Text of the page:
One technique that I think some people here might find useful is the production flow/schedule that Chef uses:

Day 1: Make Ganaches
Day 2: Cut Ganaches
Day 3: Enrobe Ganaches
Day 4: Package

When you cut the ganaches on Day 2, seperate them out, so that the moisture in the ganache evaporates all around, rather than just from the top. Plus letting them sit out overnight, allows you to keep really crisp and sharp edges when you enrobe, so the chocolate doesn't dull the edges. If your bonbons develop cracks in them after a few days, then it's from moisture, let it evaporate. Even with your molded products, pipe the centers and then let them sit overnight, before covering.

I would really recommend his class to anyone that is interested in pursuing chocolates. He guy really knows his stuff and had alot to offer everyone. For me, I took away alot of things that I hope to make appliciable in my own store.

The only downsides were the size of the class, perhaps a little smaller would have been nice. And in the notebook handed out with the recipes, to have had a written process of the dual layered bonbons procedure. It's commonsensical, but I think that was the only thing missing. Perhaps including some words on scaling up and scaling down recipes, which I am sure is covered in other places, but to have seen his own method.

One last thing, even though I say that the class a bit a large, everyone in it was really nice and friendly and a great source of information and contacts. It felt like alot of us were trying to open our own stores and had been doing alot of research, and everyone was willing to share what they had found out during their quests, which was fantastic!

Good Luck Everybody!

#2 jcho

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Posted 25 January 2007 - 08:54 PM

Hi readingrilke,
That was very informative. I'd been thinking about trying to get into a Schotts class wherever/whenever I find one, and you've convinced me. Thanks for sharing the info.
Jennifer

#3 Desiderio

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Posted 26 January 2007 - 01:16 AM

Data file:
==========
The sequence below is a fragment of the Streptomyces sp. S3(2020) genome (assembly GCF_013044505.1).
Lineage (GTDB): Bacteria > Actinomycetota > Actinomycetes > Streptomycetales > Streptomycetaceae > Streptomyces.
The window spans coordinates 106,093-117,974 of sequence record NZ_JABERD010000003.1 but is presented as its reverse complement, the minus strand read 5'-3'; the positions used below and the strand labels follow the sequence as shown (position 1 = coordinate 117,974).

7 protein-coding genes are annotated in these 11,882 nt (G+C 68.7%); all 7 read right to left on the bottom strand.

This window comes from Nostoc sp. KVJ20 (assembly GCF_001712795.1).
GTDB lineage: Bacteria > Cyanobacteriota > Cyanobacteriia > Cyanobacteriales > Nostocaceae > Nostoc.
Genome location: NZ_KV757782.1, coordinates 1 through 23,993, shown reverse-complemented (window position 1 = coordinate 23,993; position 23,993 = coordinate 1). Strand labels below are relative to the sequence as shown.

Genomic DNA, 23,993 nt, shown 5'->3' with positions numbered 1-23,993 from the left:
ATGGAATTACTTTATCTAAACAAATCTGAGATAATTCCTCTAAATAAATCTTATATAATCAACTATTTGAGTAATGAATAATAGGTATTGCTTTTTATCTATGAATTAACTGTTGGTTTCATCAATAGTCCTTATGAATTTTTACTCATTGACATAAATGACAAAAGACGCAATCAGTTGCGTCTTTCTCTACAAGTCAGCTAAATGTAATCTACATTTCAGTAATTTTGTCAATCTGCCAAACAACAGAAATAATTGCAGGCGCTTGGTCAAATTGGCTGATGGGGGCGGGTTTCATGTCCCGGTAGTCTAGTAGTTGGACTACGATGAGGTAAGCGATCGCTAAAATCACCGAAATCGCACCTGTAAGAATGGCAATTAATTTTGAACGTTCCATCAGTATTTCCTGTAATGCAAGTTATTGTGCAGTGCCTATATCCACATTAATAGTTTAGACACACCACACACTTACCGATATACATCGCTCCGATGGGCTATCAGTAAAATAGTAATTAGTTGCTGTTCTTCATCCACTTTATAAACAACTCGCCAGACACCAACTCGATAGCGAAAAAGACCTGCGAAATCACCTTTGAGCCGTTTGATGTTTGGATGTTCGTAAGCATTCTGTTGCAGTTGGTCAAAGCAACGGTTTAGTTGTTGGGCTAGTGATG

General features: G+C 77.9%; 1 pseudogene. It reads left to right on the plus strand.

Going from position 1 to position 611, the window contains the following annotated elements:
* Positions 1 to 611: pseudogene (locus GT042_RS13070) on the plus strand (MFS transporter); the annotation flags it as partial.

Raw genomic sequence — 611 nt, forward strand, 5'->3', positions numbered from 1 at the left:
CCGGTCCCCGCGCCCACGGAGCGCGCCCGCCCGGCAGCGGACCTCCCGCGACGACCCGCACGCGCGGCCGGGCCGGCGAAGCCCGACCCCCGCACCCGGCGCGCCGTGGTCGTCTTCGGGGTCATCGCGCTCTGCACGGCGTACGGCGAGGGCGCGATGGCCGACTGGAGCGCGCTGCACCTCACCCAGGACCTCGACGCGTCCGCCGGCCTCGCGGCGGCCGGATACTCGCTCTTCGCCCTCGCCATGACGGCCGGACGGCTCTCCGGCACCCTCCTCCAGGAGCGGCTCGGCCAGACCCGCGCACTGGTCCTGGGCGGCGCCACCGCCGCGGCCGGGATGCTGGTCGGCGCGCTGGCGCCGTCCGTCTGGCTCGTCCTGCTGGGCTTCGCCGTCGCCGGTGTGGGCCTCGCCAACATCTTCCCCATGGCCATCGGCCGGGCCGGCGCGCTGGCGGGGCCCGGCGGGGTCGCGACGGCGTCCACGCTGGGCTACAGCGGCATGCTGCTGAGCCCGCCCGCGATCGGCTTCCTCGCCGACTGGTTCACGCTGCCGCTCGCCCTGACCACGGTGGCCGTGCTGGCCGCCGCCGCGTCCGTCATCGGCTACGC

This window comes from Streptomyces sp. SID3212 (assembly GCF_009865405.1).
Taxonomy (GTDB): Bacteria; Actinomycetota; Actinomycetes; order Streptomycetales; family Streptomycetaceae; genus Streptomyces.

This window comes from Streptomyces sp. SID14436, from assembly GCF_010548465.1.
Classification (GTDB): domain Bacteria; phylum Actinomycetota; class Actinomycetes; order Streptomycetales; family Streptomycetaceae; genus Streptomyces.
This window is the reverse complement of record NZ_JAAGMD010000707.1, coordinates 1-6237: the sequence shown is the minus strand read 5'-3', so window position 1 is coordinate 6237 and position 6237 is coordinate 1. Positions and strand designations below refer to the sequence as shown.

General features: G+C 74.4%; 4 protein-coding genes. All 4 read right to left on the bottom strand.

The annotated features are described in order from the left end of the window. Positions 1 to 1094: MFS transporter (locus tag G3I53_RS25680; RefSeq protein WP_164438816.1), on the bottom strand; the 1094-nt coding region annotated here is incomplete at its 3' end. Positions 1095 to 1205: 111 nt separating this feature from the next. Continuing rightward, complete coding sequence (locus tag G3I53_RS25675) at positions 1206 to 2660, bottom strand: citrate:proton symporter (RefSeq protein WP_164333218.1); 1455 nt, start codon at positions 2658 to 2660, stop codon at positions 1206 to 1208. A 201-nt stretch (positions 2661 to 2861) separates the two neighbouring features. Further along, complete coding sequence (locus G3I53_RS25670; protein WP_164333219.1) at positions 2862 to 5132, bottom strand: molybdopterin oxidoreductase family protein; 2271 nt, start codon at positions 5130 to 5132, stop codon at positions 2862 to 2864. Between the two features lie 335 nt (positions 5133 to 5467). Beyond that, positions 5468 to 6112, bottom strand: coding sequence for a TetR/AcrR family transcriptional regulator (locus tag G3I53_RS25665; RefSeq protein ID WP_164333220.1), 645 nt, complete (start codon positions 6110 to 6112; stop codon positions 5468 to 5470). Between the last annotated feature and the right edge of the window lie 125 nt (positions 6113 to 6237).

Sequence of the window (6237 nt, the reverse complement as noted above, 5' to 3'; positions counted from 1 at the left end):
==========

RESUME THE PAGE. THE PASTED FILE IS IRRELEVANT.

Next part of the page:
Hi Jaycel and welcome on egullet.
Actually Andrew Shotts is present on this forum form time to time.We were discussing his book and he was soo kind to interviene ( sp ?) .I found the fact that on this forum you can talk directly with the authors of the books you are reading ,very very unique and amazing.
Well I am waiting to see some pictures as well.We have few thread on classes with Wybauw , I think the most recent one is the one David J. (?)posted .
About the double layered ganache etc, you will find on this forum some interesting thing as well .We experiment a lot and try new things that we usually share.I think the level of skills here is quite high ,since we have several professional sharing the forum as well.

Good to have you on board :smile:

Edited by Desiderio, 26 January 2007 - 01:18 AM.

Vanessa

#4 alanamoana

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Posted 26 January 2007 - 01:24 AM

here is a link to a thread which discusses how to post photos:

clicky

if you still have questions, you can probably pm the forum manager PamR. because you are a new member, you might have a smaller imageGullet memory bank so talk to her about it.

we really appreciate your post and hope that we see more like them. sometimes taking classes is so cost prohibitive that this is a great way to share some of that information. so, thanks again.

best,
alana

#5 duckduck

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Posted 26 January 2007 - 03:06 PM

Very cool. Thanks for sharing, Jaycel! I'm looking forward to those photos. And that answers my question I had on why I need to let things dry overnight. Thanks!
Pamela Wilkinson
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#6 Anna N

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Posted 26 January 2007 - 03:14 PM

Jaycel,

Thanks for posting this interesting report.

I am curious about the freezing part - are you talking about truffles and dipped chocolates or are you also talking about molded and decorated chocolates? I understood that molded chocolates do not fare very well if frozen. I would love to learn that I am wrong! Freezing could solve a lot of problems of over production!